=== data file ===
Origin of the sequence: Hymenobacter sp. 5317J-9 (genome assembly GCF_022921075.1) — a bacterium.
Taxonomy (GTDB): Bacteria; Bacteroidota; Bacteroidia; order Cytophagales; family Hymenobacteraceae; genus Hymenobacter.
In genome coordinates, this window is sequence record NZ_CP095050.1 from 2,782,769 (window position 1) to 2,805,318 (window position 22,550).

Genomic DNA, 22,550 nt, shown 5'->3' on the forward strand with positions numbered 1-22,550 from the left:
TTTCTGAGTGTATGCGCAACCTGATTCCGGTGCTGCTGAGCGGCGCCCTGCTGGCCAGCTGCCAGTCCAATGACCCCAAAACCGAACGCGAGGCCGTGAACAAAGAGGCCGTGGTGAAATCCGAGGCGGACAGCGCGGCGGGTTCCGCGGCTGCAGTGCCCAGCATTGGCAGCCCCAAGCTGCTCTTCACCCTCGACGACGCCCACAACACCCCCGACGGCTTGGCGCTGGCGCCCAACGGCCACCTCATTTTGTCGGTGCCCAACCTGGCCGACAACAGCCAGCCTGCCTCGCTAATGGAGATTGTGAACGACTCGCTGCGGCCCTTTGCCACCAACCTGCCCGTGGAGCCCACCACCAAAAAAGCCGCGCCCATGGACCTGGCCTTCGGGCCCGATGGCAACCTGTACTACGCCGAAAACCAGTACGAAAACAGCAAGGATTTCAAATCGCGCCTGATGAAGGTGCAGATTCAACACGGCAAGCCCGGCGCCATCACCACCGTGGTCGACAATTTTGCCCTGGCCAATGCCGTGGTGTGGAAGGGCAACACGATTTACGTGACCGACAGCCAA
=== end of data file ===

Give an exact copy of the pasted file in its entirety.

Origin of the sequence: Hymenobacter sp. 5317J-9 (genome assembly GCF_022921075.1) — a bacterium.
Taxonomy (GTDB): Bacteria; Bacteroidota; Bacteroidia; order Cytophagales; family Hymenobacteraceae; genus Hymenobacter.
In genome coordinates, this window is sequence record NZ_CP095050.1 from 2,782,769 (window position 1) to 2,805,318 (window position 22,550).

Genomic DNA, 22,550 nt, shown 5'->3' on the forward strand with positions numbered 1-22,550 from the left:
TTTCTGAGTGTATGCGCAACCTGATTCCGGTGCTGCTGAGCGGCGCCCTGCTGGCCAGCTGCCAGTCCAATGACCCCAAAACCGAACGCGAGGCCGTGAACAAAGAGGCCGTGGTGAAATCCGAGGCGGACAGCGCGGCGGGTTCCGCGGCTGCAGTGCCCAGCATTGGCAGCCCCAAGCTGCTCTTCACCCTCGACGACGCCCACAACACCCCCGACGGCTTGGCGCTGGCGCCCAACGGCCACCTCATTTTGTCGGTGCCCAACCTGGCCGACAACAGCCAGCCTGCCTCGCTAATGGAGATTGTGAACGACTCGCTGCGGCCCTTTGCCACCAACCTGCCCGTGGAGCCCACCACCAAAAAAGCCGCGCCCATGGACCTGGCCTTCGGGCCCGATGGCAACCTGTACTACGCCGAAAACCAGTACGAAAACAGCAAGGATTTCAAATCGCGCCTGATGAAGGTGCAGATTCAACACGGCAAGCCCGGCGCCATCACCACCGTGGTCGACAATTTTGCCCTGGCCAATGCCGTGGTGTGGAAGGGCAACACGATTTACGTGACCGACAGCCAA